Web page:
With workers now punching holes in the facade where the Bank of America Center wraps the dead Western Union building it swallowed in 1983, city planner David Welch asks the question: “Will we be able to see the hidden building during construction?” It should be hard to miss; according to one Swamplot reader: “It is completely intact, tar and gravel roof included.” Size-wise, it takes up nearly a quarter of the B of A building’s ground floor, its northeast corner wrapped by the skyscraper’s own at Lousiana and Capitol streets — where the new openings are taking shape now. But its emergence may be brief: Once the planned new restaurant and cafe get situated inside it, the structure’s time-capsule mystique will be gone. And after new interior entrances open its innards to the tower’s own central lobby corridor, the telegram building will be completely metabolized. [David Welch; previously on Swamplot] Photo: David Welch … Read More
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Call me, movie studios. I could write this script in 3 hours.
One in 5 Apartments Damaged During Harvey Are Still Not Restored, According to ApartmentData.com [HBJ ($)] Houston Home of TLC’s ‘Little Couple’ Under Contract To Sell After Multiple Price Cuts [HBJ; previously on Swamplot] There’s ‘Incredible’ Interest in Coca-Cola Southwest Beverages’ West University Place Property [HBJ ($)] $50M H-E-B-Anchored Mixed-Use Development Planned for Kingwood [Realty News Report] Harris County Commissioners Formally Approve 237-Item Project List for Flood Control Bond [Houston Public Media; previously on Swamplot] Houston Livestock Show and Rodeo in ‘Early Stages’ of Planning Plan for Former AstroWorld Land [HBJ] Photo of Carruth Pedestrian Bridge: Marc Longoria via Swamplot Flickr Pool … Read More
The Bartender’s Guide
From the cover to the recipes, this book is suuuuper dated.
This is a little paperback with yellowed pages and tiny font. The cover has a very 70’s vibe. It does have a pretty convenient glossary, pictured below, but that’s about all it has going for it 46 years later. It was a fine selection for a public library in the 1970s, but we can do better than this now.
Also, do/did people really drink cocktails with raw eggs in them? There’s a recipe in the second picture below that has rum, port, an egg, and a teaspoon of sugar. They should name it the Salmonella Special.
The list of players who played for the Eagles and in Major League Rugby last year and have now made the move overseas is growing. Paul Mullen is the latest player having signed a four month deal with the Newcastle Falcons. He joins Paul Lasike, Bryce Campbell, and Ben Landry in having made the move to England. Mullen played for the Eagles in the summer and for the Houston SaberCats last season. He was raised in Ireland and played for Munster at the U-20 level.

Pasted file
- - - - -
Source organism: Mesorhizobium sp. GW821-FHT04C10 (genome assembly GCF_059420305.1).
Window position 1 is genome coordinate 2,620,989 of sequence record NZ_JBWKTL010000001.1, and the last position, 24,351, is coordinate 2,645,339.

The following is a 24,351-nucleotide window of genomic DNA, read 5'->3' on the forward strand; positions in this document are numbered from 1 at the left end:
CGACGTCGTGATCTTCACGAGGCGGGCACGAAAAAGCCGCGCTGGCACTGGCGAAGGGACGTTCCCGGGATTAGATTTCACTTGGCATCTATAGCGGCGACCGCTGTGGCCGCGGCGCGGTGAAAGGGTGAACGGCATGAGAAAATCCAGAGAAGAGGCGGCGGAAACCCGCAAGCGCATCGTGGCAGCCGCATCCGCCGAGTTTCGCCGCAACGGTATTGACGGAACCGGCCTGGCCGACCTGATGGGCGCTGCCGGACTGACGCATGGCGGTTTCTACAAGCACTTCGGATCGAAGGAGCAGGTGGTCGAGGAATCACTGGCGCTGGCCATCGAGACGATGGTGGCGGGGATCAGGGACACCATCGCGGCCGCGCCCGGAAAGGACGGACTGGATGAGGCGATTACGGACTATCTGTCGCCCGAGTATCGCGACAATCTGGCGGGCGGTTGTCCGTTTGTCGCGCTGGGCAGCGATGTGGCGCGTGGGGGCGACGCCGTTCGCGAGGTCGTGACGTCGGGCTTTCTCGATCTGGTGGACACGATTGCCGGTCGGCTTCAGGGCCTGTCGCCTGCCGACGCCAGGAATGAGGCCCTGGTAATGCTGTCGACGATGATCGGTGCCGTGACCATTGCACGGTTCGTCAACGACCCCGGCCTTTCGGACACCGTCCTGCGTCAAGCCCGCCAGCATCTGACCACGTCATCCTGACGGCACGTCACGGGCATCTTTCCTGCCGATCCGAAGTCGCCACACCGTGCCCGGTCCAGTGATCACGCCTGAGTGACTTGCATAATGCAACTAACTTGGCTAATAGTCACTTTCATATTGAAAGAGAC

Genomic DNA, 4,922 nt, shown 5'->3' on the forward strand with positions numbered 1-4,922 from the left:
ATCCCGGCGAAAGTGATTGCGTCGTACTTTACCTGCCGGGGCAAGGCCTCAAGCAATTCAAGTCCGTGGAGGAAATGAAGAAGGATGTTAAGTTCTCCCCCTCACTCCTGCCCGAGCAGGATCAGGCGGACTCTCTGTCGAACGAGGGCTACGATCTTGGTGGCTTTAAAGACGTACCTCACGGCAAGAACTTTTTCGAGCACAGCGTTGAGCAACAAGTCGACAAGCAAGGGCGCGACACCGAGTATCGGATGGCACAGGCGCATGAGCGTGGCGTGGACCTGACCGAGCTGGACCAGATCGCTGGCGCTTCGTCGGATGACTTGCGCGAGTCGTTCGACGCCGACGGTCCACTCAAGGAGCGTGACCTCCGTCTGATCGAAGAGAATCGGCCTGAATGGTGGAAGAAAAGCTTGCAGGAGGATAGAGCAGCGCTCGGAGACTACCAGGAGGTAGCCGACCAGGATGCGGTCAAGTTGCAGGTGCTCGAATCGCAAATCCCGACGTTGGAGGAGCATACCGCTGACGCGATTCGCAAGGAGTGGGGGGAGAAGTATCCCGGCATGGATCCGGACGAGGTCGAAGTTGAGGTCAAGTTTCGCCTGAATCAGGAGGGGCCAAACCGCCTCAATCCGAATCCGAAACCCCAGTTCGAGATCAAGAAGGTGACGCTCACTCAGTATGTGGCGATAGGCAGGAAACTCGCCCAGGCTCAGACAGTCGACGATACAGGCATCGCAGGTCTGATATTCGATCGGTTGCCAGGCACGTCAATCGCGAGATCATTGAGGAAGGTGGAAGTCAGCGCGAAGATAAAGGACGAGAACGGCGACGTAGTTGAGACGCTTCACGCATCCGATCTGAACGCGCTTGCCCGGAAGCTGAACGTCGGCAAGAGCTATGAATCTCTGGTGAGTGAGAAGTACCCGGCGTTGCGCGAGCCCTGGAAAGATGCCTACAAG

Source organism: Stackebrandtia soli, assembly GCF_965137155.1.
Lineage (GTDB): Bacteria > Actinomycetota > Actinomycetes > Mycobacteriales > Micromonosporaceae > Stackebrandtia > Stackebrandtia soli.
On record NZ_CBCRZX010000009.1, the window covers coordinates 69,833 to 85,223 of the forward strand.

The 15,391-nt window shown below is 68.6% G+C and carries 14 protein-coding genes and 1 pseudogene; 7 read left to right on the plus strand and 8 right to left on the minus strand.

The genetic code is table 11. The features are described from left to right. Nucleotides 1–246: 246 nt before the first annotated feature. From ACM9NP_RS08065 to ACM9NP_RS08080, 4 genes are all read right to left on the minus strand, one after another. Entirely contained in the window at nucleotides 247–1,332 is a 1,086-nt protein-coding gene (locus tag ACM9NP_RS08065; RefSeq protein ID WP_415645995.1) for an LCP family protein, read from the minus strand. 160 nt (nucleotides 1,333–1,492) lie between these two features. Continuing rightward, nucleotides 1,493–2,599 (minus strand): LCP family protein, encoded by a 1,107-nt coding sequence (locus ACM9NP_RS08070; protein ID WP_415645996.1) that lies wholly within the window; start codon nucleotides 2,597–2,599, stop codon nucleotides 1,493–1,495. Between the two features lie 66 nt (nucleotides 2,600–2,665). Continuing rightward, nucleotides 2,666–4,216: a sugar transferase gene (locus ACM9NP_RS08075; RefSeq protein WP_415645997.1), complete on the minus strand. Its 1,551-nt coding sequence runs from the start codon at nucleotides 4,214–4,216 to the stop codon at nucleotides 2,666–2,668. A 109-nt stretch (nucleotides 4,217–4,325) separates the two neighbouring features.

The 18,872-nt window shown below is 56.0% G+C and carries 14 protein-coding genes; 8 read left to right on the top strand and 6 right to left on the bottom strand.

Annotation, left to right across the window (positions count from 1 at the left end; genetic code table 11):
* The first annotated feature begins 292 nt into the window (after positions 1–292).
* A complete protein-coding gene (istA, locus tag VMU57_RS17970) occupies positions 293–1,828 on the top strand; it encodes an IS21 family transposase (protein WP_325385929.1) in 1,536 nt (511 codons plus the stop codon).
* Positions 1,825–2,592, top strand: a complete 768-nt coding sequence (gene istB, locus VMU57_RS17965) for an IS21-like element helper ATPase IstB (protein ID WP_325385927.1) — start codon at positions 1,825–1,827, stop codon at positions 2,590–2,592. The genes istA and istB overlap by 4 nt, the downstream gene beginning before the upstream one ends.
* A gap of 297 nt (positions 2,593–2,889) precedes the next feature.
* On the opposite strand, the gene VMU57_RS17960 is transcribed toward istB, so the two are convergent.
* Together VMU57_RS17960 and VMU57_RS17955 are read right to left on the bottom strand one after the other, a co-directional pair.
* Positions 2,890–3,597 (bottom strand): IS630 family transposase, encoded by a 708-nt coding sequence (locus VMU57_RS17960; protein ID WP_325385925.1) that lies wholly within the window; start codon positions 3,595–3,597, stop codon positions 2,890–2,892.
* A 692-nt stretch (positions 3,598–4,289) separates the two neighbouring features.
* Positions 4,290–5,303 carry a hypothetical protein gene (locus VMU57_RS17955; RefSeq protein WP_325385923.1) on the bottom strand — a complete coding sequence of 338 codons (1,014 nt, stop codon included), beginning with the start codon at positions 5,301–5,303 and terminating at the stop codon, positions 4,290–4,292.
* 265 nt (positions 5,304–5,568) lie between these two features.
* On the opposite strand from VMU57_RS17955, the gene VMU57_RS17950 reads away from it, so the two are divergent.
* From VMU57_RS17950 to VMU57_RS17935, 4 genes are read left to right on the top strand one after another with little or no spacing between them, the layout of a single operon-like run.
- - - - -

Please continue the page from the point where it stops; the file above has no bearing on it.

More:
In a press release from the Falcons Mullen said: "I am delighted to be joining Newcastle and am looking forward to developing my game further alongside a great squad." Falcons director of rugby Dean Richards said in the same release: "Paul has broken through to the full international scene in quite a big way over the past few months, and been part of a rapidly-improving American Eagles side. His presence will further bolster our front-row resources going into the new Gallagher Premiership season as we look to improve yet again on what was our best league finish for 20 years."
Forty homes total have now been elevated in Meyerland and 57 are currently on the way up, reports Nancy Sarnoff. Their boosters are seeking the same degree of flood protection enjoyed by the 29 percent of Meyerland homeowners whose houses have never flooded in the past. A few elevations have been paid for by the City of Houston; others were self-funded. [Houston Chronicle ($); previously on Swamplot] Photo of 4718 N. Braeswood Blvd.: Christine Gerbode … Read More
“I always liked to go to that site with the dog in the winter; not sure why, but because of the slope, mixed with the cold air, it made me feel that I was not in Houston. It was not a well known location unless you lived in the neighborhood, though I did not. Others also played with their dogs there. Another cool hidden spot bites the dust.” [Montrose Resident, commenting on Alexan Memorial Apartments Are Heading to Rice Military] Illustration: Lulu … Read More
12418 Overcup Dr. [HAR] … Read More
Tucked in between Hwy. 146 and FM 2610 about 20 miles northeast of Cleveland, there’s this little enclave of streets whose names read like a collection of 1950s country catalogues. With the exception of Hillbilly Heaven Rd., all roughly 40 rights of way within the 620-acre subdivision called Wild Country Lake Estates take their names from American country musicians and entertainers like Tex Ritter, Ray Price, and Minnie Pearl. And they’re nothing new — each street got its name when the subdivision was carved out of the land in the late ’70s. The tax map of its west side shows their official platting in county records: Here it is in full: More property lines to the east, on the other side of the neighborhood’s central lake: And with a little less zoom: Welcome! [Wild Country Lake Estates] Photo and maps: Wild Country Lake Estates … Read More
“The artist will not teach us to see with his picture but with his finger,” wrote Argentine artist Alberto Greco in 1962. “He will teach us to see again what is happening in the streets.” Three years later, in Barcelona, Spain, Greco chose to perform a final gesture, writing “This is my best work,” on a wall as he floated into the mystery, his life intentionally ended by barbituates at age 34.